And also a big thanks for finally posting those capacitor shots and mentioning them, keep up the good work!

    Also I think Aopen deserves recognition for designing a mainboard with so high-quality components, Rubycon=Way to go!!!
  • goinginstyle - Friday, May 19, 2006 - link


    Hi Gary, just wanted to drop in and give you a kudos on this very nice review!


  • vailr - Thursday, May 4, 2006 - link

    Updated driver:
    Intel Chipset software Installation Utility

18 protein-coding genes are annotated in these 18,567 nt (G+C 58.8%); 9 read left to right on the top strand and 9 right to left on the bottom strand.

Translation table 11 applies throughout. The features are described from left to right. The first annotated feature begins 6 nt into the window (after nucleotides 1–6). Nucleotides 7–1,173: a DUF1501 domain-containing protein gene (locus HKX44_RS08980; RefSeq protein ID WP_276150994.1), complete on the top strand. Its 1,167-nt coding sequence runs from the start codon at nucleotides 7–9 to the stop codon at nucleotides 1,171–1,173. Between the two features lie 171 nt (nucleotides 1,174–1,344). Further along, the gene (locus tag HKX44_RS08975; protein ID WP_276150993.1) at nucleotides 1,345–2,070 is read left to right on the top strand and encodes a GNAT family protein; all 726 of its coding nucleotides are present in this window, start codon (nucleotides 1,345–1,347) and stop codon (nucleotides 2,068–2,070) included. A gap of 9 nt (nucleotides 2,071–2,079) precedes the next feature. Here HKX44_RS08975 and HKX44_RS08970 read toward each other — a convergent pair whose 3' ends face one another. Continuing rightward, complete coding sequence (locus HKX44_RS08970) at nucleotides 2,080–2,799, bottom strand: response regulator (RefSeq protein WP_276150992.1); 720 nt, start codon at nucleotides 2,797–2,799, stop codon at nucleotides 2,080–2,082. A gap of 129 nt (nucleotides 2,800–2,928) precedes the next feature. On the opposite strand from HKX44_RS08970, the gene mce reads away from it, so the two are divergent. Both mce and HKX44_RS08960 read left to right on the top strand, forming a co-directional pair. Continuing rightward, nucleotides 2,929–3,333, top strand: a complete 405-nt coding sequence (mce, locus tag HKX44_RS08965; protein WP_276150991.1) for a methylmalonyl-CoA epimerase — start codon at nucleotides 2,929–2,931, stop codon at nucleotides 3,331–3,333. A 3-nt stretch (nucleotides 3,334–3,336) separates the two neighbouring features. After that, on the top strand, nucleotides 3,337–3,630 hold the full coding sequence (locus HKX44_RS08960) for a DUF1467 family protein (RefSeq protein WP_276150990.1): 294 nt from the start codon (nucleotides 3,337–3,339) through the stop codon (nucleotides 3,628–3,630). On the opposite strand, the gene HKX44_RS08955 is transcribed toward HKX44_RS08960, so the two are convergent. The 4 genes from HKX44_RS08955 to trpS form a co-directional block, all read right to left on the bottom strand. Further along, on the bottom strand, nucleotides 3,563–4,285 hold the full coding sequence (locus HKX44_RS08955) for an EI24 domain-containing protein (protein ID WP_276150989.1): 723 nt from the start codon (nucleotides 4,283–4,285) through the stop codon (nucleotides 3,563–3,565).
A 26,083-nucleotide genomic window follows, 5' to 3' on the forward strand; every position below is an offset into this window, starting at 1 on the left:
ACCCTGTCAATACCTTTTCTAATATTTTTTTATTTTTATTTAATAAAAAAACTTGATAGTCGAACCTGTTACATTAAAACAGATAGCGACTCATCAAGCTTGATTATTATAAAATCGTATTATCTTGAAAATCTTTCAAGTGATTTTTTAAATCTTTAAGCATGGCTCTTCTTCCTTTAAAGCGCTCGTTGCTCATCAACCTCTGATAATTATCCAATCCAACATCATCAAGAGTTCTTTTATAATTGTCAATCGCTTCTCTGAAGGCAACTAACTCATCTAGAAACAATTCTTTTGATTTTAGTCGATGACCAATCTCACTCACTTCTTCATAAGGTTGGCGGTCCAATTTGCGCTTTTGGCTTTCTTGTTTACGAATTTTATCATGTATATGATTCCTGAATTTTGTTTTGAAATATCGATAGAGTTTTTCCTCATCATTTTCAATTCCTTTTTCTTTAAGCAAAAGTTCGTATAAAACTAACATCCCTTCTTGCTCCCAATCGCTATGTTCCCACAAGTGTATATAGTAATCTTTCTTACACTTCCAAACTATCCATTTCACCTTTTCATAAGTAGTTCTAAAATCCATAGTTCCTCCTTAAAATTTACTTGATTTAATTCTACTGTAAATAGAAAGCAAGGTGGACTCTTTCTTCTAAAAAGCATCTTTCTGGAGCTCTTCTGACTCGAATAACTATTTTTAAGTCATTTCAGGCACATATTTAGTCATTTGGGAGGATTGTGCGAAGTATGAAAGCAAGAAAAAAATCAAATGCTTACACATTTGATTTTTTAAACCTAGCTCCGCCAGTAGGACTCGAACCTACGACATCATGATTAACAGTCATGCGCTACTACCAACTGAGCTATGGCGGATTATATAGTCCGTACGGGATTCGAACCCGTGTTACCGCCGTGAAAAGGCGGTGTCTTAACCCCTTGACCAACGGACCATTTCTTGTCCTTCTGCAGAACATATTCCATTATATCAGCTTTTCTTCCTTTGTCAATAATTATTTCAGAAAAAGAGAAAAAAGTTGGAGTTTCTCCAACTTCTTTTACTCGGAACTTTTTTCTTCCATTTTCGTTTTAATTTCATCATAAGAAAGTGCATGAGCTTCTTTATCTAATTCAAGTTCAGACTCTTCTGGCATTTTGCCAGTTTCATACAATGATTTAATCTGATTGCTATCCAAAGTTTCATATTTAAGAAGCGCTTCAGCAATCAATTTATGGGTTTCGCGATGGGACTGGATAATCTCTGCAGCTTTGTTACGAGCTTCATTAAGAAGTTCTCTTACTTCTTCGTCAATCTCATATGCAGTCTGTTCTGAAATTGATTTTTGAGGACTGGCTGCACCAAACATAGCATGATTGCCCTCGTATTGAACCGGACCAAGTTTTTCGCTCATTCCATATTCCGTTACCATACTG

Version - Windows 2000/XP 32/64bits/2003Server Multi Langues & officiel">

    Version Alpha
    Windows 2000/XP 32/64bits/2003Server Multi Langues & non officiel"> Alpha.exe
  • Gary Key - Thursday, May 4, 2006 - link

    Thank you for posting these links. :) We have a policy of utilizing the latest driver sets on a supplier's website at the time our testing starts, in this case the Intel general download page is still posting the driver set. However, I am using the 7.3.1 driver set on our retail board sample tonight. ;-) Reply
  • irev210 - Sunday, May 7, 2006 - link

    Hello Gary,

    Sorta funny how that other fellow has absolutely no idea what he is talking about.

    I just wanted to touch upon something that I didnt see get much attention.